NYCPHP Meetup

[nycphp-talk] system commands and backups

Hans Zaunere zaunere at yahoo.com
Thu Mar 6 20:28:04 EST 2003


Hi Mark,

--- Mark Armendariz <nyphp at enobrev.com> wrote:
> I am going through the concepts of a php based file backup system for
> server administrators.  I have an idea of what i want to do.  Allow
> admins to create a list of customer directories, set up frequency of
> backups (which will create cron jobs) and let the cron take care of the
> scheduling.

OK.. through a web interface I'm assuming.

> So here's my question.  Is there a way to allow a php script to run
> shell commands as an admin or specific user?

Well, yes... but the question could mean a couple of things.

If you need the apache process that PHP runs in, if you're using mod_php then
you'll need suEXEC (I think) to run as a different user than the default. 
This is not recommended, especially to have it run as root.

If you're using the CGI version of PHP (not CLI mind you) then it'll run as
the process who runs it.  In Linux anyway, you can not setuid a script (it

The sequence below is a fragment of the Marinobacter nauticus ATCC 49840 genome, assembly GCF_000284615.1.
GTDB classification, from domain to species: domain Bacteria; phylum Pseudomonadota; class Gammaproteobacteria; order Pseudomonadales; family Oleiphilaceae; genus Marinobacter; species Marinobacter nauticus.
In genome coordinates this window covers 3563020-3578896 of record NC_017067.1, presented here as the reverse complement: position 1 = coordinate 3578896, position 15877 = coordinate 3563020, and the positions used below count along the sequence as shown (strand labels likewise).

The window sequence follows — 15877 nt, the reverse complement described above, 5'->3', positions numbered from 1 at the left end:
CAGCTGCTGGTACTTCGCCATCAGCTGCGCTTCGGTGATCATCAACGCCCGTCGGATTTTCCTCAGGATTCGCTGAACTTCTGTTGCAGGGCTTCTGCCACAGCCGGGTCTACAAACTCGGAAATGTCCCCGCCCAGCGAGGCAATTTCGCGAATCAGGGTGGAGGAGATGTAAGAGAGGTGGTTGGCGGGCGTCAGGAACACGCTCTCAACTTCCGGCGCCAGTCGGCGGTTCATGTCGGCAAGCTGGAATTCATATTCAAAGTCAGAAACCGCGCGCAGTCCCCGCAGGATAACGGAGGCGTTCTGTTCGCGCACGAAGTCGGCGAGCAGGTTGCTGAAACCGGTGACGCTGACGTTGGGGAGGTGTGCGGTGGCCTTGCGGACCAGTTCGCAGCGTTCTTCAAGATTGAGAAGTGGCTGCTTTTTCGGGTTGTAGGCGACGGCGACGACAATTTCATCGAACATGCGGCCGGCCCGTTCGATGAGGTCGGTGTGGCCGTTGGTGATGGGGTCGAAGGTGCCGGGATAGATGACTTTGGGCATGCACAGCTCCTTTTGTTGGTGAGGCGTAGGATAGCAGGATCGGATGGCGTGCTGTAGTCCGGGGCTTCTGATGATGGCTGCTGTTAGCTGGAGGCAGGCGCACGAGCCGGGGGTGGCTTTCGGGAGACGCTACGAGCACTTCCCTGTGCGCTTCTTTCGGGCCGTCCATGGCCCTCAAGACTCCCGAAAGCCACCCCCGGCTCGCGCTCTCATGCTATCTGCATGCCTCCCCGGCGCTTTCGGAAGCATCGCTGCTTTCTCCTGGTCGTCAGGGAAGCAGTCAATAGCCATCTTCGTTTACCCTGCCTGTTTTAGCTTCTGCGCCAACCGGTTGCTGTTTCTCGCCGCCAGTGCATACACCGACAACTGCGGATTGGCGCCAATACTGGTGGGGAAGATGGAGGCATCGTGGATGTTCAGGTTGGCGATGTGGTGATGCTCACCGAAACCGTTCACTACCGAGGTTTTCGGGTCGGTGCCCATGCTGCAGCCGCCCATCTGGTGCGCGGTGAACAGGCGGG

has to be a binary).  Although there are ways around this, I wouldn't pursue
it.

> In order to tarball these directories, the script will need access to
> them, which is going to require something better than "nobody" as a user.
> I figured maybe if it's run via command line php (not using lynx method)
> that it would be run as the current user (no idea if that's correct).  But
> what if the client doesn't have php installed to be used via command
> line?  Is is still possible to run commands as a different user?

I have a system similar to this and I would take a different approach.  For
one, I have two distinct installs of PHP on my systems - /usr/local/php/ and
/usr/local/psh/ - with each having their own php.ini.  They are compiled as a
Apache DSO and --disable-cgi (which defaults to CLI in 4.3.1), respectivly. 
I also highly recommend 4.3.1 for CLI use.

Now on one tier, you would have a web interface that would let users setup
jobs that they want for backup - let's say you store this in MySQL.

Then, you'd have a PHP script (using /usr/local/psh/bin/php, which I link as
/bin/psh for convience) that would be run by root's cron every hour.  This
script would pull the jobs from MySQL, do sanity checks, do the backup, set
proper permissions, etc.

This way you eliminate security issues, and since the script is being run as
root, you'll have full access to all the user's files and can make proper
backups.  A fairly clean system I feel, that keeps the web away from your
underlying system, eases maintenance, and it fairly straightforward.

H




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